Your intellectual desire score is your tendency to enjoy theory, intellectual discourse, and lifelong learning.
You enjoy learning new things and sharing their knowledge, as well as discussing complex new theories and ideas.
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You could try to engage more in projects that involve brainstorming sessions, training or the opportunity to contribute novel ideas. Even switching to new projects will encourage engagement as you get to learn new things and therefore derive more satisfaction out of it. You need intellectually stimulating roles, that require your input on difficult problems a team is facing, or ideas on how to improve any of the organizational systems. You enjoy playing the "devil's advocate", but ensure you challenge in a respectful way.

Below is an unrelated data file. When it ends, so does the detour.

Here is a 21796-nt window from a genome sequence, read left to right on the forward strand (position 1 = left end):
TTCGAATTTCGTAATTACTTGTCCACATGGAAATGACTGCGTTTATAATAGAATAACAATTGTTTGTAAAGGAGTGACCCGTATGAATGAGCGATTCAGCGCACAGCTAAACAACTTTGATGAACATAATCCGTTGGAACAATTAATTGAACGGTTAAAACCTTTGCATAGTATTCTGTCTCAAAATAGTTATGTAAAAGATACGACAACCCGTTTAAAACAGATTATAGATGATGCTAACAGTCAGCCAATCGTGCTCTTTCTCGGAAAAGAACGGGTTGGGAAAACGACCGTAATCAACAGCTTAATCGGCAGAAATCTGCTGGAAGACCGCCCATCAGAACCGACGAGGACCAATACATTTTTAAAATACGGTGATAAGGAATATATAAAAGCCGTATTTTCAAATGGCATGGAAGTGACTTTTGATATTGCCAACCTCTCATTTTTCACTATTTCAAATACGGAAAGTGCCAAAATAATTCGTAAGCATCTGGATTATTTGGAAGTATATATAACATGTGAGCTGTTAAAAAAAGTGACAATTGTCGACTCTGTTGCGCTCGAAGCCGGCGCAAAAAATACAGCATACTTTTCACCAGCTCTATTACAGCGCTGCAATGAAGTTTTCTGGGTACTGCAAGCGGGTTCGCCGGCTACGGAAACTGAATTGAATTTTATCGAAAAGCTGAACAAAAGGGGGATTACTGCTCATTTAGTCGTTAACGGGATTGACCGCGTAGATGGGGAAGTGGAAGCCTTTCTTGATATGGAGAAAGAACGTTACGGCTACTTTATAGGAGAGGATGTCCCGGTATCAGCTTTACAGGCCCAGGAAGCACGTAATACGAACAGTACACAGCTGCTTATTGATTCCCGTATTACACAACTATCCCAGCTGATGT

You will at times express intellectual curiosity and a desire to learn.
You can try to engage in projects that contradict what you thought to be true and that you will learn from. This may encourage more engagement. Investigate things and indulge your curiosity by pursuing more intellectually stimulating roles and projects. Discover what you are curious about on an intellectual level and harness your fascination with a topic, then apply what you learn on the job.
You are not intellectually curious. You do not tend to respond to theoretical arguments, and prefer to make use of your existing knowledge.
A disinterest in learning new material as it relates to your role could put you at a disadvantage if others view this as a lack of engagement. Consider opening up to ideas that may contradict your own, especially if you are in a specialist role. Look for opportunities to apply new things you learn and consider implementing a fact-checking system, in which you can check the validity of your and your teams work.